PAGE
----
We all know what dehydration is; it’s when the body doesn’t get enough water.
Water in our bodies is being lost all the time through normal bodily functions and processes such as breathing, sweating, and elimination. When our daily water intake is insufficient to replace that loss dehydration starts to set in and can usually be judged by symptoms such as: headaches and general discomfort, a loss of appetite and increased thirst, decreased urine volume and/or dark urine, unexplained tiredness or lethargy, confusion, and even seizures. Most people can tolerate a three to four percent decrease in total body water without difficulty.
But when dehydration becomes exacerbated by factors such as illness (flu, fevers, digestive ailments), physical exertion (sweating, increased body temperature), or exposure to hot and dry environmental conditions, then it becomes necessary to ensure that the problem is addressed as soon as possibly in order to minimize any damage it may cause to the body and organs.
Another dehydration factor that is not considered important by many people is a sudden change in eating and lifestyle habits. In our previous article we talked about overindulgence during the festive season and while that article may have covered most aspects and concerns regarding overindulgence, we did not elaborate much on the dehydration factor.
Think about it for minute. Alcohol is a diuretic; which means it encourages the body to lose more water than it takes on. It does this by halting the body’s production of the anti-diuretic hormone. And this is one of the primary reasons why you feel the need to run to the bathroom more often when you’re drinking – because the alcohol is causing your body to release water that it might actually have needed. Ultimately this leads to dehydration – which is also one of the main reasons why a hangover feels the way it does; it is because your body is dehydrated.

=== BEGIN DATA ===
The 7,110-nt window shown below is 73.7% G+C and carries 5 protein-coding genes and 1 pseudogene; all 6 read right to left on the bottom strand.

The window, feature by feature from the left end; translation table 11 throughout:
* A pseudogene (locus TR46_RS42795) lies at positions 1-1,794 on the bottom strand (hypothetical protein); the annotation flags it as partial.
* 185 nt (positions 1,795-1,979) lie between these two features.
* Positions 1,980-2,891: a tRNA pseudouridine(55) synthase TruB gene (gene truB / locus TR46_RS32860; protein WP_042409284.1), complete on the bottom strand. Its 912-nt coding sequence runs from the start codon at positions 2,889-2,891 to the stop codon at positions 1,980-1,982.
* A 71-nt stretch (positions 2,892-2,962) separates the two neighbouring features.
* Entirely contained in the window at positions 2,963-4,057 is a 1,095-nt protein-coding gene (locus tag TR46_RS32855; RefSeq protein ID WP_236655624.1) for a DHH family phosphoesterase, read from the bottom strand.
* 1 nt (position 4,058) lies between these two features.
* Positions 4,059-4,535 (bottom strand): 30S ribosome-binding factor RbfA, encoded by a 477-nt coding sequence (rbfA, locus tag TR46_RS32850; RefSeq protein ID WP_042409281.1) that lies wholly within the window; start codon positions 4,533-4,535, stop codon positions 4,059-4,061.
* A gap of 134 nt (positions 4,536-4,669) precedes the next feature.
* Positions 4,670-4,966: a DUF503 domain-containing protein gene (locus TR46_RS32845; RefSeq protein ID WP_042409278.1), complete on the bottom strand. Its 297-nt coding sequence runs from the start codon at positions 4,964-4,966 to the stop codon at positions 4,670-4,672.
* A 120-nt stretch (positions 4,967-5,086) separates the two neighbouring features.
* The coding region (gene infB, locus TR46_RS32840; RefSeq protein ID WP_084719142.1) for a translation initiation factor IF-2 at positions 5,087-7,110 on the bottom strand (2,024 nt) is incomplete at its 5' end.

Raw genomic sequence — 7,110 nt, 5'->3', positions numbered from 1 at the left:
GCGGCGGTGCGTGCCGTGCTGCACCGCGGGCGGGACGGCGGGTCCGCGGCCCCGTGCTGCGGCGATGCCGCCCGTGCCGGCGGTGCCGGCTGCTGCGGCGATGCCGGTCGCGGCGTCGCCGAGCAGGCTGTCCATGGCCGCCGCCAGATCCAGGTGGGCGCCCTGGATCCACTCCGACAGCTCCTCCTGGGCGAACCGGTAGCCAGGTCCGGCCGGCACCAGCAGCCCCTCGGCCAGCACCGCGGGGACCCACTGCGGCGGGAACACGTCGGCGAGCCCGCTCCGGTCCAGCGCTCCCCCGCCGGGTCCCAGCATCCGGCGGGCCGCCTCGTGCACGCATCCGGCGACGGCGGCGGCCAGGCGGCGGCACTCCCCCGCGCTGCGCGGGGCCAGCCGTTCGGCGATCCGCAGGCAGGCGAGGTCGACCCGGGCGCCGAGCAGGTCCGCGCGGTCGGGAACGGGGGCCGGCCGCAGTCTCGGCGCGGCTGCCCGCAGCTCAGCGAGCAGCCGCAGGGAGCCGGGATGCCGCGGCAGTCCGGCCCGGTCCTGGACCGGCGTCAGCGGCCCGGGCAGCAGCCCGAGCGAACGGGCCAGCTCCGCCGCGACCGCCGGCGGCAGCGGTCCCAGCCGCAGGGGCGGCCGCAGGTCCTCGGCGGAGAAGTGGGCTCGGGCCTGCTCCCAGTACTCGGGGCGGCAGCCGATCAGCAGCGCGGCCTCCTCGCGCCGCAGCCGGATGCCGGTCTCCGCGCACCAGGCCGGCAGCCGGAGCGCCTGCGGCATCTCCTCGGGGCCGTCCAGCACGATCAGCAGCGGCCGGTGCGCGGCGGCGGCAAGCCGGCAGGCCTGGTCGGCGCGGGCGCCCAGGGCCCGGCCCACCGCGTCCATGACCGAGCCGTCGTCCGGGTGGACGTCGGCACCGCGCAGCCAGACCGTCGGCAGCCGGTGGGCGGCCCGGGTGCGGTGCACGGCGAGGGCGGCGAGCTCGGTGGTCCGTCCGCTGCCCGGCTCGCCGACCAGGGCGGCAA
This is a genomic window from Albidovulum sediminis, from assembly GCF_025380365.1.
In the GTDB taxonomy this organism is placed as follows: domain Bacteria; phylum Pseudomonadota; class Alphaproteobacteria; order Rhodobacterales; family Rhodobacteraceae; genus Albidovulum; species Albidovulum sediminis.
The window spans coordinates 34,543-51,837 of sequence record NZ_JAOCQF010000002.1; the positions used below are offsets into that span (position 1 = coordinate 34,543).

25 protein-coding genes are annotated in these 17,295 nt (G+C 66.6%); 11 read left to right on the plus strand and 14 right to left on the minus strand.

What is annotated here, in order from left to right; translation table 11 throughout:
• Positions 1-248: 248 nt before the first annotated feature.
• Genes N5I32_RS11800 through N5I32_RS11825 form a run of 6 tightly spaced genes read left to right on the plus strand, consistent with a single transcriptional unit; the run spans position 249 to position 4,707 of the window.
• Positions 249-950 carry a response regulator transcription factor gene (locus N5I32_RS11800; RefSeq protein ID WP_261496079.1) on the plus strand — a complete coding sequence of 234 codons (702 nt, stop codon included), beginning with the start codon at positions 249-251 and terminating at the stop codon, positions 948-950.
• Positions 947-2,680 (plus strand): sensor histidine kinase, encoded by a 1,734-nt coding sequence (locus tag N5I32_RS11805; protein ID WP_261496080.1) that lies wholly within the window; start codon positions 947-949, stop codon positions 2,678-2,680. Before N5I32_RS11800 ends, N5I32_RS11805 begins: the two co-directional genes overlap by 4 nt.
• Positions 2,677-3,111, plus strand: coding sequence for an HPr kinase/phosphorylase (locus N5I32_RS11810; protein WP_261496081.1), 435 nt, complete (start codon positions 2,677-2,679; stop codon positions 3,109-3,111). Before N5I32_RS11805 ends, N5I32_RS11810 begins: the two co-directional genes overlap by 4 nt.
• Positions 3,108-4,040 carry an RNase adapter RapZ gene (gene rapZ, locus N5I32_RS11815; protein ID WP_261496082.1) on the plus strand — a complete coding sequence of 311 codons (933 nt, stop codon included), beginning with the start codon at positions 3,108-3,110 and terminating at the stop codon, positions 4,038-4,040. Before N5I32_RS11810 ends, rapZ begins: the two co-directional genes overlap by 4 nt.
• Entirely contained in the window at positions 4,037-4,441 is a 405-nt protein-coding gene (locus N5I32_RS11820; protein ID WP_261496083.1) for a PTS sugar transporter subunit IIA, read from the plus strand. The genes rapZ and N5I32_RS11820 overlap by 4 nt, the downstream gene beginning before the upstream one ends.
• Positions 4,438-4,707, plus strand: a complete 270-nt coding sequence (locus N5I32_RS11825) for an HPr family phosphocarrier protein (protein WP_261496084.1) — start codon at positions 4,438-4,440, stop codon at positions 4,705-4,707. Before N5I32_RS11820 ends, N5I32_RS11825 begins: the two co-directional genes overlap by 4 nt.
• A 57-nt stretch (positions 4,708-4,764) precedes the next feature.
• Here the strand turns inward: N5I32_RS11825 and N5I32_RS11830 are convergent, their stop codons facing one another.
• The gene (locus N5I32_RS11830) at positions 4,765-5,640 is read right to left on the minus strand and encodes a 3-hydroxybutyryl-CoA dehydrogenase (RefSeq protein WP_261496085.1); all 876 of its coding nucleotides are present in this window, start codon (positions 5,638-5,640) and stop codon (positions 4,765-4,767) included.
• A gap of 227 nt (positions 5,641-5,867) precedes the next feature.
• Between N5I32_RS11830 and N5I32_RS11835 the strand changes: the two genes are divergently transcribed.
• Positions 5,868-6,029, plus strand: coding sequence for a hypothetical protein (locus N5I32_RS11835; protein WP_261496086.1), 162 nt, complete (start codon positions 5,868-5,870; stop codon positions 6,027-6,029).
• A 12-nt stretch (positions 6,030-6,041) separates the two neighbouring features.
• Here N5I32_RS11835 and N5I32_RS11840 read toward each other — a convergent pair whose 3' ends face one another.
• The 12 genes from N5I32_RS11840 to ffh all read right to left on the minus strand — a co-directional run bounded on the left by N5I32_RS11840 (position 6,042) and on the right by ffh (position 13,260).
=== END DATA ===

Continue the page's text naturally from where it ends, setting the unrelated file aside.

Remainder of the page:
Now add to this an increased intake of foods that contain more than the usual amounts of fat, salt, and sugar, and you have a recipe for a disaster – a disaster that will see you in a constant bubble of discomfort throughout your holidays.
Luckily this is a very easy condition to combat. All you need to do is make sure that your daily intake of water is adequate enough to help your body cope with the excesses of the season. You could also be clever about it and develop a routine that, for every two to three servings of alcohol you take in, you also take in one serving of water. You don’t have to draw attention to it, just excuse yourself to the restroom, swing by the kitchen and drink a quick glass of water.
Not only will this help keep you refreshed during the rest of the evening, but it will also help lessen the after-effects of a fun night’s partying. It will also help your digestive system to manage all that rich food and it will keep your system balanced by flushing out the toxins in your body.
You can also incorporate this into your many holiday meals by having a glass of water right before the food is served. In that way you will also eat much less than you might normally do as the water will help make you feel fuller, so it will definitely be kinder on your waistline.
And be proactive and take extra water along to all your outdoor events and activities where increased sweating, exertion, and heat stress will increase fluid loss. And keep an eye on the younger and older individuals around you and ensure that they have plenty of access to drinking water at all times as dehydration affects them more easily and severely.
Take care to drink enough water and the water will take care of you!
We hope you have a Happy New Year and safe celebrations!
As a footnote to this article we do want to caution you on the following seemingly opposing information: when drinking water, try to do it in moderation as the intake of too much water in too short a period of time can also be very dangerous to your health.